When I was a young kid, I watched Mr. Rodgers every morning. That guy had a great neighborhood. Everybody was so nice. As we pick up back in Isaiah, Israel’s neighborhood was awful. In truth, Israel didn’t help. Our passage today picks up in the section of God’s judgment on Israel’s neighbors. As we read, Isaiah uses several complicated metaphors, not all of which have a clear answer. Yet, his message is clear, God is patient in judgment, but every nation will face humiliation and come to understand God is King.
Isaiah opens with Hoy in Hebrew, linking us to verse 12 of the previous chapter (the NASB-“alas” shows this clearly). Its translation isn’t clear—alas, woe, ah—but it’s not good. It is a warning to pay attention.
Isaiah sends out this warning to “the land of whirring wings.” On the nose this is a reference to insects. We quickly learn that he is referring to the land of Cush. Cush was in the Nile river valley and there were lots of bugs. It is possible, however, even likely, that Isaiah is doing a word play, referring to “whirring wings” as the many ships sail up and down the Nile. The Greek translation of the OT says that outright, “wings of the land of ships.” We see in the passage a reference to sailing, and Isaiah cleverly takes that attribute and applies it to the swarming, noise, and annoyance of insects.
The Cushites sent ambassadors and messengers around. They possibly sent envoys to Israel to ally themselves against the impending threat of Assyria. However, Israel, nor Cush, could be spared from God’s judgment. Human cleverness and might cannot stand against God.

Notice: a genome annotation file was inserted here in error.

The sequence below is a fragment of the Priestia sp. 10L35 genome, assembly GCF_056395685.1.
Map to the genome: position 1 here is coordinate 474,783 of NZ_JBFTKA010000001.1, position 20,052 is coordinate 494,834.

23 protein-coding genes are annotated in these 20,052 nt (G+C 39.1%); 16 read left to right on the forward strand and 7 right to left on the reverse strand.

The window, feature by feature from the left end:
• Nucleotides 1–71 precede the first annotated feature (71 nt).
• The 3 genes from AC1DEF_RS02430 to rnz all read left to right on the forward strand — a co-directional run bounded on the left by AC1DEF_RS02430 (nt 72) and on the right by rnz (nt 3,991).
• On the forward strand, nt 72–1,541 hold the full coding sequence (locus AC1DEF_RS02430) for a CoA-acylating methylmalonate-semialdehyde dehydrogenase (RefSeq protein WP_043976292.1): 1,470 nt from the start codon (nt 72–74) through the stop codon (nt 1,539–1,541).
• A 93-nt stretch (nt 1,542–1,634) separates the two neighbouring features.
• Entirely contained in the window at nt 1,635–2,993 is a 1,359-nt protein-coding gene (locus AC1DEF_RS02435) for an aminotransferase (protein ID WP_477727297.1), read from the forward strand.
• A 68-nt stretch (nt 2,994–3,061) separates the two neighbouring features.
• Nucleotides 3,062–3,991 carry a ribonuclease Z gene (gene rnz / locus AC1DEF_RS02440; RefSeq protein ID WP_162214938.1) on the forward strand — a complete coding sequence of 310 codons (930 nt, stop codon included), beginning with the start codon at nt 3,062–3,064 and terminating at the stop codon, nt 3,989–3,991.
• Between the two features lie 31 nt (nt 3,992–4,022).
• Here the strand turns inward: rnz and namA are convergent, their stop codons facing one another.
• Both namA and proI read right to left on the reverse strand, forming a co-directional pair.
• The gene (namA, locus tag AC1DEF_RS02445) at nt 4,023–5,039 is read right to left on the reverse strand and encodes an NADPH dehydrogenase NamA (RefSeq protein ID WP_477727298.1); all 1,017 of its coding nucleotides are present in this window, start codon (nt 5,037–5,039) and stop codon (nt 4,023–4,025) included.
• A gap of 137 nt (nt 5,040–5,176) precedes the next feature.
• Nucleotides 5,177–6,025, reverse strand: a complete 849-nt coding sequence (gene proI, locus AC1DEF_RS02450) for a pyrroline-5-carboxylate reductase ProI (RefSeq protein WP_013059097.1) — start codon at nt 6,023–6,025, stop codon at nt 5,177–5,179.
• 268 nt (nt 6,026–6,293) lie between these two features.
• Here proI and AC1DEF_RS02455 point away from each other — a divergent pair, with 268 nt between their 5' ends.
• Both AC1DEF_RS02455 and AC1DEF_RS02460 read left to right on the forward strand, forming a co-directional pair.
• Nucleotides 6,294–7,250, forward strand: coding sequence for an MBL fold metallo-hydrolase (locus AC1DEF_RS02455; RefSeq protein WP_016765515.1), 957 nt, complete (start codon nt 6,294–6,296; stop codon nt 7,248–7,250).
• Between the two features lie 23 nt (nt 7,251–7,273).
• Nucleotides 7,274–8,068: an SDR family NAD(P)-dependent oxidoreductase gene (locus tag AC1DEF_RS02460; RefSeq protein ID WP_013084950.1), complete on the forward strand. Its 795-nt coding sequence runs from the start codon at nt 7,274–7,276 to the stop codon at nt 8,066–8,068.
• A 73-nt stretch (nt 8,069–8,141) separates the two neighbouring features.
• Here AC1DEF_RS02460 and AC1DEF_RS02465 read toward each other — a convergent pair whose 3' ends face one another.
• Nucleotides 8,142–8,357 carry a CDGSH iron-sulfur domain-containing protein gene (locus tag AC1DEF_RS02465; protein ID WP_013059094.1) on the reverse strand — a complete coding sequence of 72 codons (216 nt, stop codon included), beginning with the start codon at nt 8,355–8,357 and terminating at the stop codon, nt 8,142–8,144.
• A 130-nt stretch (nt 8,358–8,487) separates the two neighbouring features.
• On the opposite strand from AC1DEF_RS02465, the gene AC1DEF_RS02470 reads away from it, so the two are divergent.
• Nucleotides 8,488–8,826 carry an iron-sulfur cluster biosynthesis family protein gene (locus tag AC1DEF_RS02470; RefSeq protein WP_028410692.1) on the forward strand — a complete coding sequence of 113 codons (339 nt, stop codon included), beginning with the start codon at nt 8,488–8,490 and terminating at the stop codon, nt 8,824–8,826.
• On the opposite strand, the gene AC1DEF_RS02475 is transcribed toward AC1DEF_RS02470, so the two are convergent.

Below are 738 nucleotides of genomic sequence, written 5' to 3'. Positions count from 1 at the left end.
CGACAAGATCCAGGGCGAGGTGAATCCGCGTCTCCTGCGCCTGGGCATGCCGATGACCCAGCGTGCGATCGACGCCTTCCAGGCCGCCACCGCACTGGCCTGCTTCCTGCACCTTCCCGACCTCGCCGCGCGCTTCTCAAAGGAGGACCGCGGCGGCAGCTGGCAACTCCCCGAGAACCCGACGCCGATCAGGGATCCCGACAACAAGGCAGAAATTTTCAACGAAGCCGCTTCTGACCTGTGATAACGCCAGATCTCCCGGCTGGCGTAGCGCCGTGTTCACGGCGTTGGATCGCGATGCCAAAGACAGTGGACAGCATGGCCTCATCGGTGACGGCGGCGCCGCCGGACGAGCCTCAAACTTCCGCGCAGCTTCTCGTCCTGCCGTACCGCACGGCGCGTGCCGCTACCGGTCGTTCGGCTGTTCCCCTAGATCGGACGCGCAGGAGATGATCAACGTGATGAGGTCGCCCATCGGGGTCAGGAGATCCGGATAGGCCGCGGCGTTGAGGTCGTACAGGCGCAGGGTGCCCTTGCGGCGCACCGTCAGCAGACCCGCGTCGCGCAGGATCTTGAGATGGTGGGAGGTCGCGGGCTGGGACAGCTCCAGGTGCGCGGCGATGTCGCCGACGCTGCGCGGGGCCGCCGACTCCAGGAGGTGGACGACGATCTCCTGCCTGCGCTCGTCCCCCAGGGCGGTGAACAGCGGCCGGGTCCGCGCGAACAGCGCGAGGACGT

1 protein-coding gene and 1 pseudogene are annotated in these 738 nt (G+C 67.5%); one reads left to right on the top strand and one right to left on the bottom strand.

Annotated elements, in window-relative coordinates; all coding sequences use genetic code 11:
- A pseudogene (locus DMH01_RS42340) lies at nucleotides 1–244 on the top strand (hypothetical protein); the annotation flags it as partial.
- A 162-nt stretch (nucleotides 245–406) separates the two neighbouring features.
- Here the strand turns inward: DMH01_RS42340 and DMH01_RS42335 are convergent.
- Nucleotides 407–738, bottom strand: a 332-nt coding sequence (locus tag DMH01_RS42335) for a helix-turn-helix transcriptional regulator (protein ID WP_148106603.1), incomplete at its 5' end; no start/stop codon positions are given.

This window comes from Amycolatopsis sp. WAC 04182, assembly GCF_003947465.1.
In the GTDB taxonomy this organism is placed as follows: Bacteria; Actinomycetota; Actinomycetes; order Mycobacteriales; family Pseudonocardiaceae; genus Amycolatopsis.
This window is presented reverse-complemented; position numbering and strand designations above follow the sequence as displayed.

Of these ambassadors, Isaiah tells them to “Go!” Or as Jeff Foxworthy would say, “Git-on-outta-here.” More diplomatically, Isaiah is complimentary of their people while also kicking them out. “Tall and smooth” refers to their height and their bald heads. As one commentator writes, “Even Greeks such as Herodotus shared the general admiration felt in antiquity for the tall, handsome, clean-shaven Nubians of Cush. The military reputation they already possessed had been much enhanced by their recent conquest of mighty Egypt” (Expositors Bible Commentary).
In verse 4, the Lord responds. God quietly waits, observing sin and storing judgment. He is as silent as heat and dew. God’s patients sometimes frustrate us, “Why doesn’t He help the suffering and clean up injustice.” Yet, that’s exactly what he will do—just in his timing. Verses 5 and 6 paint a graphic picture of the judgment He will bring on Cush. Likewise, verse 7 shows that Cush will come to understand God is King, and they will bring gives to Him.
God will right every wrong and restore everything. But when he does that, people will stand on one of two sides. Either people will be saved by Christ or not. We are living in a time of grace, a time when people still have the chance to step from death to life. When judgment comes that time will be over.
He is patient, but don’t mistake quietness for inaction. Even in the hurt, even in the struggle, God is there. He is watching. And he has plans for every person who hurts one of his children.
This passage reminds me of a quote by one of my seminary professors. One day all people will be on their knees before Jesus, that seems like a pretty good way to live now. No matter how clever or mighty we are, God is greater.
By: Tyler Short — Connections Ministry Associate